This is a continuation from the post on the top 25 travelling mistakes to make before you turn 35.
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It’s 12pm and my stomach is churning. I feel uneasy. I try to suck my tummy in, hoping that the discomfort will go away. I shifted my gaze elsewhere. The baggage plastic wrap system next to the waiting seats at Ngurah International Airport does me no help – it spins round and round, causing the poor tired brain to be even more confused.
My friends are on a Jetstar flight on the way home. My flight is due to leave in about 3 hours time. They have left me a McDonald’s breakfast comprising a Chicken McMuffin, two cups of Milo and three cups of Coffee. There was no time to consume these drinks as they were in the hurry to catch the flight.
Coffee is a mut-have in the morning but when I stared at the three cups, I felt nauseous. The Milo did help to quench the thirst of a dry throat. It’s not the best I have tasted, but good nonetheless. I feel much more alert after having the Chicken McMuffin.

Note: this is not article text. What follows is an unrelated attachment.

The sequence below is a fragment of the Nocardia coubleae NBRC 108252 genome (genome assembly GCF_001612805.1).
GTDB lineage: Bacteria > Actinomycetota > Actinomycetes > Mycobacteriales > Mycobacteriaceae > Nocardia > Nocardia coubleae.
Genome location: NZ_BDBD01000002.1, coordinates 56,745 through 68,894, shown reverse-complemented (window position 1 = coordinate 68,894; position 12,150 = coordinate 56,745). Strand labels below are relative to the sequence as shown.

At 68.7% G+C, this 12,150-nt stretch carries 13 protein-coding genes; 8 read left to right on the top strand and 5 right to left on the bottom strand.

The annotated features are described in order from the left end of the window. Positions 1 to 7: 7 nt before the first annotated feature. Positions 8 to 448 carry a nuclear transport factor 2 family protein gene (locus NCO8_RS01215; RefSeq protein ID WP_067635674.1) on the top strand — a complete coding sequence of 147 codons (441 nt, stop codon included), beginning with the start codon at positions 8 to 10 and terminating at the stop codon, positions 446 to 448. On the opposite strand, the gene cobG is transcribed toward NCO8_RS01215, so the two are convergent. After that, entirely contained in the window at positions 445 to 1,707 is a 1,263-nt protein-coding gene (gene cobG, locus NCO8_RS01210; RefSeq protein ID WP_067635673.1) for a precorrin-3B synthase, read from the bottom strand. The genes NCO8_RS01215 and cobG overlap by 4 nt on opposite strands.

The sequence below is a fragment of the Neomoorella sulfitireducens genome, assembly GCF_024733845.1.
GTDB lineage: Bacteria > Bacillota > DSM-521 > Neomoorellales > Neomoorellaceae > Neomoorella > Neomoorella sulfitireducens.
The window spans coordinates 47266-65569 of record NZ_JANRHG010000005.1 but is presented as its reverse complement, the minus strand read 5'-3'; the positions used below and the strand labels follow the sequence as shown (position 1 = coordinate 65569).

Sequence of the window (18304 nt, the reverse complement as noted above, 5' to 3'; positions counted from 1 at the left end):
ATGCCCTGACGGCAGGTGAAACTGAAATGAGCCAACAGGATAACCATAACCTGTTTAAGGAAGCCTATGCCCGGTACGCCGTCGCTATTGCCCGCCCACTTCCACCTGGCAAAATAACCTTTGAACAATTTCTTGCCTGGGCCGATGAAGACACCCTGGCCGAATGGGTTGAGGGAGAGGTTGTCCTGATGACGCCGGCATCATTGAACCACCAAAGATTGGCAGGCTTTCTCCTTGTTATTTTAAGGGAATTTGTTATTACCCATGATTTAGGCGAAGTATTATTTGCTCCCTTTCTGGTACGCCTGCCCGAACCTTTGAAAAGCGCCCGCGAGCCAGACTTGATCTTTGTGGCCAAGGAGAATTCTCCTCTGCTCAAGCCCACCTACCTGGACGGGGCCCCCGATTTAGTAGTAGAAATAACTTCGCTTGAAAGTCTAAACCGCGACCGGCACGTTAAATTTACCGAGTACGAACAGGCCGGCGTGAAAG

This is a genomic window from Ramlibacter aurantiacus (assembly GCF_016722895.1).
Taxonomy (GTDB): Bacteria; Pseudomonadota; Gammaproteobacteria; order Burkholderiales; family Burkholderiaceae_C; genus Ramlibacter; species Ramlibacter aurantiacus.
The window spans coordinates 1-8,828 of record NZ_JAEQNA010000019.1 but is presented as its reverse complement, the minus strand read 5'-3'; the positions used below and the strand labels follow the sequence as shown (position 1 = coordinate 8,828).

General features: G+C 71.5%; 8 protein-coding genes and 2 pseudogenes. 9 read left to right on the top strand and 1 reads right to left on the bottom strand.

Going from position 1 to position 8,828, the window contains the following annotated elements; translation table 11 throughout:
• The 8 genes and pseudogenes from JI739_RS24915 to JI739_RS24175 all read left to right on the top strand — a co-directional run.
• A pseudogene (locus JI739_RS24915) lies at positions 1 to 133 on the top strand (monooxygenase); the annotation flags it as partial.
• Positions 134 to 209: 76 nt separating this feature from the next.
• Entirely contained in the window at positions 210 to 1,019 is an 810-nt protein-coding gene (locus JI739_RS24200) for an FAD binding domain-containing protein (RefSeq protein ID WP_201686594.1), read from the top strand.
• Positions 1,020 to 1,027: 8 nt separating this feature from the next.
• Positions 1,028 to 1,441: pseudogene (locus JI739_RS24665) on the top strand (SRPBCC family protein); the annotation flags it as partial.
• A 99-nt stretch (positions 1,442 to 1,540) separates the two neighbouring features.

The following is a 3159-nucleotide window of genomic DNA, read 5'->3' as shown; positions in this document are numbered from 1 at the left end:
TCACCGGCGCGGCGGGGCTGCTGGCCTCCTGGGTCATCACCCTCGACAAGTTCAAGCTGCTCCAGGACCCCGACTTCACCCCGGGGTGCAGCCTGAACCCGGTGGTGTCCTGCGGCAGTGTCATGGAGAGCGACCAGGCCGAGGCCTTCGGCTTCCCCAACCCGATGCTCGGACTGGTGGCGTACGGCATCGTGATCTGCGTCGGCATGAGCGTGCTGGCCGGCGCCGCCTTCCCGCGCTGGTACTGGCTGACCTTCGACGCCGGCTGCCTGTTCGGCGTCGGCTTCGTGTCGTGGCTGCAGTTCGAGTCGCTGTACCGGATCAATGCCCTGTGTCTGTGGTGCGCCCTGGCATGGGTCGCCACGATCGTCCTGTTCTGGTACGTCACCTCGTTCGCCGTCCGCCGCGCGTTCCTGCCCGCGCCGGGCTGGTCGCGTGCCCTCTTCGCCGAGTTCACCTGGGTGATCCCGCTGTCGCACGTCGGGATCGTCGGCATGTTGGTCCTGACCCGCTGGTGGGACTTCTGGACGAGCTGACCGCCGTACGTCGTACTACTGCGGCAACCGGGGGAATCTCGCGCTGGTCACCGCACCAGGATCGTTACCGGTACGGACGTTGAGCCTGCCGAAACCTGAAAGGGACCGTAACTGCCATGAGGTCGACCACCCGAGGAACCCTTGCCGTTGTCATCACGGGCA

Then a sharp pain runs through my abdomen. I heave a sign, knowing that it’s time to go. I pray hard that the toilet will be clean, and there will be toilet paper available. In my experience with airports in South East Asia, it is usually not the case.
But Ngurah Rai International Airport does not disappoint. After parking my luggage at the side, I sprinted into the well cleaned toilet. Ah! Ooh! I feel much better after a bout of gas and unknown substances comes wheezing out. But the bloated feeling remains. Thankfully there is soap in the dispenser.
I returned to the waiting area, thanking the heavens that my flight was much later. I couldn’t imagine being on the flight with a terrible stomach ache. Especially when the plane is taking off, or if there was air turbulence.
I logged on to the airport’s wi-fi, surfing Facebook and Instagram, trying to distract myself for the discomfort. I feel slightly better.
But at 1pm, a pain flits through my abdomen, it’s much manageable this time but I know it’s the sign of a need to rush to the loo. And I go. It’s not the best feeling in the world, but at least, the toilet is clean. Once again, I thank my lucky stars that I was not on the plane yet.
I emerged successful, feeling much better and more like my usual self. It’s a lesson, and an important one indeed. Never drink too much the night before a flight, especially if the flight is early in the morning.
(The diarrhea continues even after the next day, but the stomach feels much better now.) It’s one of those travelling mistake that I probably wouldn’t be making, anytime soon.